Let’s start with the top data set, which requires a descending sort, expressed by -1 in the SORT() function’s sort_order argument. In H6 enter the function


It will return a calculation error because there’s no value in I2—the input cell. Enter 3 in I2 to return the data set shown in Figure D. You already know how the SORT() function works; in this case, it serves as the INDEX() function’s array argument. SEQUENCE(I2) is the row_number argument and returns 3 because the input value in I2 is 3. Consequently, the returns a descending data set with three rows. SEQUENCE(1,5) specifies columns 1 through 5 in the source data set. All put together SORT() returns a fully sorted data set, but the two SEQUENCE() functions limit it to three rows and includes all five columns.

Figure D

The bottom function works similarly, but it omits the sort_order argument because ascending (1), is the default. In addition, it references I3 as the input cell. You could use only one input cell and have them both reference it, but this way both data sets can be a different number of rows.

In N6 enter the function


The nuts and bolts are essentially the same. The default sort_order argument, not entered, returns an ascending order, so you get the lowest values at the top of the sort. By referencing I3, you determine how many rows to return. Figure E shows the input value of 4. Consequently, the combo function returns all five columns for the first four rows—the bottom four values in Value.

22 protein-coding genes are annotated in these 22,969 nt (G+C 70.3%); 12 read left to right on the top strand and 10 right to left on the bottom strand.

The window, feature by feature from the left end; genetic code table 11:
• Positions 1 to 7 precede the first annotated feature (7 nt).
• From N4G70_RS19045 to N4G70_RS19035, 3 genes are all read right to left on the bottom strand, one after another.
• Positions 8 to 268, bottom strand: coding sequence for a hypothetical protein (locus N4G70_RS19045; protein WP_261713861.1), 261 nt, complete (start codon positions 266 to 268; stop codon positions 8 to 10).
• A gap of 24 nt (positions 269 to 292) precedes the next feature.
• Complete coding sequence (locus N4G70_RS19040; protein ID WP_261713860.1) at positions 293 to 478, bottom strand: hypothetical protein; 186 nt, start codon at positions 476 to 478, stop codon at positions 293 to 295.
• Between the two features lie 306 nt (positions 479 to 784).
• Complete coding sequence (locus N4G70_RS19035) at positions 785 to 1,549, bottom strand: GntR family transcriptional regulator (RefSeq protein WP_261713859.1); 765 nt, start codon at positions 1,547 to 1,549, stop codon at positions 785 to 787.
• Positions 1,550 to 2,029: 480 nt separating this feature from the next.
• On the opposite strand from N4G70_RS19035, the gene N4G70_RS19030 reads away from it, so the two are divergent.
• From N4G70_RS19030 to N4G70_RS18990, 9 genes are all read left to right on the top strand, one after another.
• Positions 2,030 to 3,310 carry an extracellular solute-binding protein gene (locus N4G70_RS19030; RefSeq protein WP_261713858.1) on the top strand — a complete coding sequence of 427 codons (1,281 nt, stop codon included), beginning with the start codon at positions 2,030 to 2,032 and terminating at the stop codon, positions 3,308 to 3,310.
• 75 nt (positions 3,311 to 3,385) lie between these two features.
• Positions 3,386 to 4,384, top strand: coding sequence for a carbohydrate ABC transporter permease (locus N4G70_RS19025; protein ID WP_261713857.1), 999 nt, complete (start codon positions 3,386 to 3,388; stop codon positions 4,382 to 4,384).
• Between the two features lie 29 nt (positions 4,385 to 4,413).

Figure E

At first, everything seems a little more complex that you might like, but once you become familiar with the new dynamic array functions, the easier your solutions will be for you.

Worth mentioning

Earlier I mentioned that these functions might return an error if the spill range isn’t available. If this happens, select the full spill range and remove everything—data, formats, everything and see if that doesn’t help. Of special note is merged cells. For some reason removing them doesn’t completely clear them. You may have to move the entire works to a new sheet.

Stay tuned

The only limitation I’ve noticed is the functions’ failure to maintain formatting. In a future article, I’ll share a VBA procedure that applies the appropriate formatting for you when you change an input cell.